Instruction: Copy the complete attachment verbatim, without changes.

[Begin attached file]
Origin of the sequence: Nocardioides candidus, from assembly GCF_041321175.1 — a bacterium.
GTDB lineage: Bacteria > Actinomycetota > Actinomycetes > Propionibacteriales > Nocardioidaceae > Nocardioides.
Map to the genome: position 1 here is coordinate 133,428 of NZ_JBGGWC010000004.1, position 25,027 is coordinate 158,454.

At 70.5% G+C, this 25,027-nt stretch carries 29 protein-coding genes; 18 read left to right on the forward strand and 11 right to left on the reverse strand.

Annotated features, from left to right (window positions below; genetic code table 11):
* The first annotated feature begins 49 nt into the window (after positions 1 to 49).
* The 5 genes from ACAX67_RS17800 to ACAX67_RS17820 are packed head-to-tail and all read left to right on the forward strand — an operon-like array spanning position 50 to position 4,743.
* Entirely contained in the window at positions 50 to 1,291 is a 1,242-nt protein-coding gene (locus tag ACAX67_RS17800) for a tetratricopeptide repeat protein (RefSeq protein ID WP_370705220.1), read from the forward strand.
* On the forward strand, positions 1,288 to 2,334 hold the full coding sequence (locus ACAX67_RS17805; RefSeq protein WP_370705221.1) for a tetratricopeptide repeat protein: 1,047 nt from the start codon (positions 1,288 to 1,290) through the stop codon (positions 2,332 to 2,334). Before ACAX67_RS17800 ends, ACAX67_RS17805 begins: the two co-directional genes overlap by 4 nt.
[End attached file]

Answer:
Origin of the sequence: Nocardioides candidus, from assembly GCF_041321175.1 — a bacterium.
GTDB lineage: Bacteria > Actinomycetota > Actinomycetes > Propionibacteriales > Nocardioidaceae > Nocardioides.
Map to the genome: position 1 here is coordinate 133,428 of NZ_JBGGWC010000004.1, position 25,027 is coordinate 158,454.

At 70.5% G+C, this 25,027-nt stretch carries 29 protein-coding genes; 18 read left to right on the forward strand and 11 right to left on the reverse strand.

Annotated features, from left to right (window positions below; genetic code table 11):
* The first annotated feature begins 49 nt into the window (after positions 1 to 49).
* The 5 genes from ACAX67_RS17800 to ACAX67_RS17820 are packed head-to-tail and all read left to right on the forward strand — an operon-like array spanning position 50 to position 4,743.
* Entirely contained in the window at positions 50 to 1,291 is a 1,242-nt protein-coding gene (locus tag ACAX67_RS17800) for a tetratricopeptide repeat protein (RefSeq protein ID WP_370705220.1), read from the forward strand.
* On the forward strand, positions 1,288 to 2,334 hold the full coding sequence (locus ACAX67_RS17805; RefSeq protein WP_370705221.1) for a tetratricopeptide repeat protein: 1,047 nt from the start codon (positions 1,288 to 1,290) through the stop codon (positions 2,332 to 2,334). Before ACAX67_RS17800 ends, ACAX67_RS17805 begins: the two co-directional genes overlap by 4 nt.